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Lawskills.com Georgia Caselaw
PAULK et al. v. GEORGIA POWER COMPANY.
28480.
NICHOLS, Justice.
Certified question from the Court of Appeals of Georgia.
The Court of Appeals has certified the following question to this court: "Is the payment of the amount of a jury condemnation verdict which is in excess of the prior judgment based on the appraisal by assessors, or the award of a special master, a condition precedent to the filing of a motion for new trial? In this connection see and compare: City of Gainesville v. Loggins, 224 Ga. 114 (160 SE2d 374); Woodside v. City of Atlanta, 214 Ga. 75 (103 SE2d 108); City of Douglas v. Carson, 118 Ga. App. 29 (162 SE2d 745)."
The rationale of the Woodside case and the City of Gainesville case is that where a redetermination of the question of value is sought by the condemnor the value previously adjudicated must be paid or tendered into court as a condition precedent.
After the decision in the Woodside case an amendment to the Constitution was ratified by the people which authorizes the removal of the first paid provision in highway rights-of-way condemnation cases. See State Highway Dept. v. Howard, 119 Ga. App. 298 (167 SE2d 177).
The language in the Act of 1957 (Ga. L. 1957, pp. 387, 396; Code Ann. 36-614a), which provides that either party has the right to move for a new trial or appeal as in other cases does not abolish the necessity, in other than highway right-of-way cases, of complying with the first paid provision of the Constitution. While the cases cited by the Court of Appeals do not expressly rule upon the question of whether a motion for new trial, after jury verdict, may be made without prior payment of the amount awarded the condemnee by the jury above the original award of assessor or special master, yet, the decisions in those cases are controlling in principle in the situation presented by the certified question. The basis of the Woodside case as well as the City of Gainesville case is that in order for the condemnor to be entitled to a redetermination of an otherwise valid adjudication as to the value of the property condemned, the tender of payment of the amount previously determined to be just and adequate compensation is required. Whether such redetermination is sought by a motion for new trial filed in the superior court, or by a notice of appeal in which review is sought by the appellate court of an alleged error of law, each seeks a de novo jury determination of value.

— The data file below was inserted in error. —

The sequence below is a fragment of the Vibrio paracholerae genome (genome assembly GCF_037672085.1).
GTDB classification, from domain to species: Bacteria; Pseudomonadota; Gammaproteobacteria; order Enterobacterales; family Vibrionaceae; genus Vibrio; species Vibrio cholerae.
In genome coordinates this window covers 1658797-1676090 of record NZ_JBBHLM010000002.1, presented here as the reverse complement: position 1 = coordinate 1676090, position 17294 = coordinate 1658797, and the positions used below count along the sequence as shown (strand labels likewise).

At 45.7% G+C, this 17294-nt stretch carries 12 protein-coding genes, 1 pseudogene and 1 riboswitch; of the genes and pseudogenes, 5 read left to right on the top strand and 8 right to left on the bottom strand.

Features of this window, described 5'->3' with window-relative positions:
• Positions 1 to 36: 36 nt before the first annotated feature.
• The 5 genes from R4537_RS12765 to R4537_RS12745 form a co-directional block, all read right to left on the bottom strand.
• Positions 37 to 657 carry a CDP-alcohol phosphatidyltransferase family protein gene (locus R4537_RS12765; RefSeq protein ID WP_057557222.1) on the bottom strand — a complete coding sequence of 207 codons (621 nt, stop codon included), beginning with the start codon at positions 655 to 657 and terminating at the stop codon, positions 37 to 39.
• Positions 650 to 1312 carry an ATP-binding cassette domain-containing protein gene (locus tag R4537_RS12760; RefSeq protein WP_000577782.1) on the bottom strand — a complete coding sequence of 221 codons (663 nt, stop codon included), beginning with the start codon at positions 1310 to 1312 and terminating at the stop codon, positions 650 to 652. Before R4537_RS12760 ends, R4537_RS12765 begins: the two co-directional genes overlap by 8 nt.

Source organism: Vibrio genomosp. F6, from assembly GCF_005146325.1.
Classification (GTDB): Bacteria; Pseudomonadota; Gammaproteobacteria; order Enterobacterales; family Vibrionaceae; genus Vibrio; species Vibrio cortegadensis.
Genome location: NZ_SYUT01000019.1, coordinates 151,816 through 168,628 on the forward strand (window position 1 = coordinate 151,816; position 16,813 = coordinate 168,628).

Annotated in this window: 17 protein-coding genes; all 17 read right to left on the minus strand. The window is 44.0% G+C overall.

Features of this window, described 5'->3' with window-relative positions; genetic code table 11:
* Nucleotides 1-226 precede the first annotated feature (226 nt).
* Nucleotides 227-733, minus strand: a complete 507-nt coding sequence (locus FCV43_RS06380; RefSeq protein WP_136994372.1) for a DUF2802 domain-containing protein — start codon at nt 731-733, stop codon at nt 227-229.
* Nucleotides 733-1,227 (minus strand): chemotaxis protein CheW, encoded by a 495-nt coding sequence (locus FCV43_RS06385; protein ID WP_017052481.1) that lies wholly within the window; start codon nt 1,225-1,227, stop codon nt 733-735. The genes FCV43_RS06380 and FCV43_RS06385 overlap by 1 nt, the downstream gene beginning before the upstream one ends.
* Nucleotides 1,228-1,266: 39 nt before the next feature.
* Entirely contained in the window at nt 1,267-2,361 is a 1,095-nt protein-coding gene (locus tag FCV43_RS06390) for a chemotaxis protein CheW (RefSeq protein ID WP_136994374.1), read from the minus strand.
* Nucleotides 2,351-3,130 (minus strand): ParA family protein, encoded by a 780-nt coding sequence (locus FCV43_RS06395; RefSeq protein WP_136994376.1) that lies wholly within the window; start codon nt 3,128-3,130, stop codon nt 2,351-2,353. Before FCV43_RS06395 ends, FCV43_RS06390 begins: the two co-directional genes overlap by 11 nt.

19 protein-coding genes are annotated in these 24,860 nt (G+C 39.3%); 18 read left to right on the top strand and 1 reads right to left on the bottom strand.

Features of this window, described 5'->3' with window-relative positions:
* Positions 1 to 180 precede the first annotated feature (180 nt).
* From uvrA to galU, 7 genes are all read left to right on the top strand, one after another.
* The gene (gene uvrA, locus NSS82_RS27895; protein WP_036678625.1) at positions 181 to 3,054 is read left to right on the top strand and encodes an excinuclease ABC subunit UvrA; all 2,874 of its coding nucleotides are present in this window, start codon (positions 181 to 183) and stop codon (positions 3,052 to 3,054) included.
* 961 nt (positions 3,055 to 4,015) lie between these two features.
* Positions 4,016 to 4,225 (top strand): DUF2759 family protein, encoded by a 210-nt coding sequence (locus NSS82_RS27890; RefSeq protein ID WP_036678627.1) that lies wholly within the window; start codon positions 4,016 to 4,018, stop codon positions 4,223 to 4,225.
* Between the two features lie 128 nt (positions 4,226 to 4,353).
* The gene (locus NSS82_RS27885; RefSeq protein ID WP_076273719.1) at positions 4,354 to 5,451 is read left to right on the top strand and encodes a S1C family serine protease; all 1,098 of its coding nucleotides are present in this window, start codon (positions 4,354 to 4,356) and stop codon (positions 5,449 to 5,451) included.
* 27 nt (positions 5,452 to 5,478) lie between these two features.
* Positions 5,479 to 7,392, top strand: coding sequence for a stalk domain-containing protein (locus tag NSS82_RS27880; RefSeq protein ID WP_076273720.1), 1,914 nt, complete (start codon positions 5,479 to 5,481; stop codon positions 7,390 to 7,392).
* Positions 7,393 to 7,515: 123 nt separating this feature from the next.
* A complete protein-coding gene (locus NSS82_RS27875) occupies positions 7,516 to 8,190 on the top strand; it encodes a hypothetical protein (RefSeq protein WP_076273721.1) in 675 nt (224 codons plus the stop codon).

Accordingly, under the mandate of the Constitution, that private property can not be taken or damaged for public use without first paying just and adequate compensation to the owner, the payment of the amount of the jury verdict in excess of the prior appraisal by assessors, or special master, is a condition precedent to the condemnor seeking a second de novo jury trial. The question certified to this court by the Court of Appeals must be answered in the affirmative.
Mixon & Mixon, Harry M. Mixon, Bennett, Pedrick & Bennett, E. Kontz Bennett, Sr., for appellee.
Jay, Garden & Sherrell, Robert E. Sherrell, Walters & Davis, W. Emory Walters, for appellants.
ARGUED JANUARY 14, 1974 -- DECIDED FEBRUARY 7, 1974 -- REHEARING DENIED FEBRUARY 18, 1974.
Friday May 22 12:17 EDT


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